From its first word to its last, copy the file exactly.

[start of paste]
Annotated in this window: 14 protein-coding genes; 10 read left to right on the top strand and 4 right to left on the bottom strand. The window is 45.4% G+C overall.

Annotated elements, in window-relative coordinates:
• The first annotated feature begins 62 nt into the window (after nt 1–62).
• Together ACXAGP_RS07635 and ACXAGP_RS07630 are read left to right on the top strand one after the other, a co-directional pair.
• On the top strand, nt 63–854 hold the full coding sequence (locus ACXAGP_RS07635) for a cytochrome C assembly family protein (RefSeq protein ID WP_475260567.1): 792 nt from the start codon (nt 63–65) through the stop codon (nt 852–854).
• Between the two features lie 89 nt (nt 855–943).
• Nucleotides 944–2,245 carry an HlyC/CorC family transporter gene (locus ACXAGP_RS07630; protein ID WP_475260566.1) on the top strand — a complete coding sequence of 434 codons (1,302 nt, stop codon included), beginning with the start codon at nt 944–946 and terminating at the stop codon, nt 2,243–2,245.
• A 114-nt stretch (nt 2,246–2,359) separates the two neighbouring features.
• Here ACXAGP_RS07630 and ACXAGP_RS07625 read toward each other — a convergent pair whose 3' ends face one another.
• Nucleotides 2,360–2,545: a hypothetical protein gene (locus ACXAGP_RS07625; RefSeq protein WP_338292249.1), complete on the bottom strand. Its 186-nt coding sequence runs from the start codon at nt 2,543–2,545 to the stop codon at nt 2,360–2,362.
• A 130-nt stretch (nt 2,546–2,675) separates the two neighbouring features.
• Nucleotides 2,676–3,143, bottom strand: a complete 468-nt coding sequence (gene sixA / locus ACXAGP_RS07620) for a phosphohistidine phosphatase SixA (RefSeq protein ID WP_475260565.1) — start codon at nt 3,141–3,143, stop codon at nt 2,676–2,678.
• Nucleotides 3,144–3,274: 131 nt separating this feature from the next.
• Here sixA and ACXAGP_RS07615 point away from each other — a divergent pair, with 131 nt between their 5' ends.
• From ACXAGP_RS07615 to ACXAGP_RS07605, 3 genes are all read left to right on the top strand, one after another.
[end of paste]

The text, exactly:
Annotated in this window: 14 protein-coding genes; 10 read left to right on the top strand and 4 right to left on the bottom strand. The window is 45.4% G+C overall.

Annotated elements, in window-relative coordinates:
• The first annotated feature begins 62 nt into the window (after nt 1–62).
• Together ACXAGP_RS07635 and ACXAGP_RS07630 are read left to right on the top strand one after the other, a co-directional pair.
• On the top strand, nt 63–854 hold the full coding sequence (locus ACXAGP_RS07635) for a cytochrome C assembly family protein (RefSeq protein ID WP_475260567.1): 792 nt from the start codon (nt 63–65) through the stop codon (nt 852–854).
• Between the two features lie 89 nt (nt 855–943).
• Nucleotides 944–2,245 carry an HlyC/CorC family transporter gene (locus ACXAGP_RS07630; protein ID WP_475260566.1) on the top strand — a complete coding sequence of 434 codons (1,302 nt, stop codon included), beginning with the start codon at nt 944–946 and terminating at the stop codon, nt 2,243–2,245.
• A 114-nt stretch (nt 2,246–2,359) separates the two neighbouring features.
• Here ACXAGP_RS07630 and ACXAGP_RS07625 read toward each other — a convergent pair whose 3' ends face one another.
• Nucleotides 2,360–2,545: a hypothetical protein gene (locus ACXAGP_RS07625; RefSeq protein WP_338292249.1), complete on the bottom strand. Its 186-nt coding sequence runs from the start codon at nt 2,543–2,545 to the stop codon at nt 2,360–2,362.
• A 130-nt stretch (nt 2,546–2,675) separates the two neighbouring features.
• Nucleotides 2,676–3,143, bottom strand: a complete 468-nt coding sequence (gene sixA / locus ACXAGP_RS07620) for a phosphohistidine phosphatase SixA (RefSeq protein ID WP_475260565.1) — start codon at nt 3,141–3,143, stop codon at nt 2,676–2,678.
• Nucleotides 3,144–3,274: 131 nt separating this feature from the next.
• Here sixA and ACXAGP_RS07615 point away from each other — a divergent pair, with 131 nt between their 5' ends.
• From ACXAGP_RS07615 to ACXAGP_RS07605, 3 genes are all read left to right on the top strand, one after another.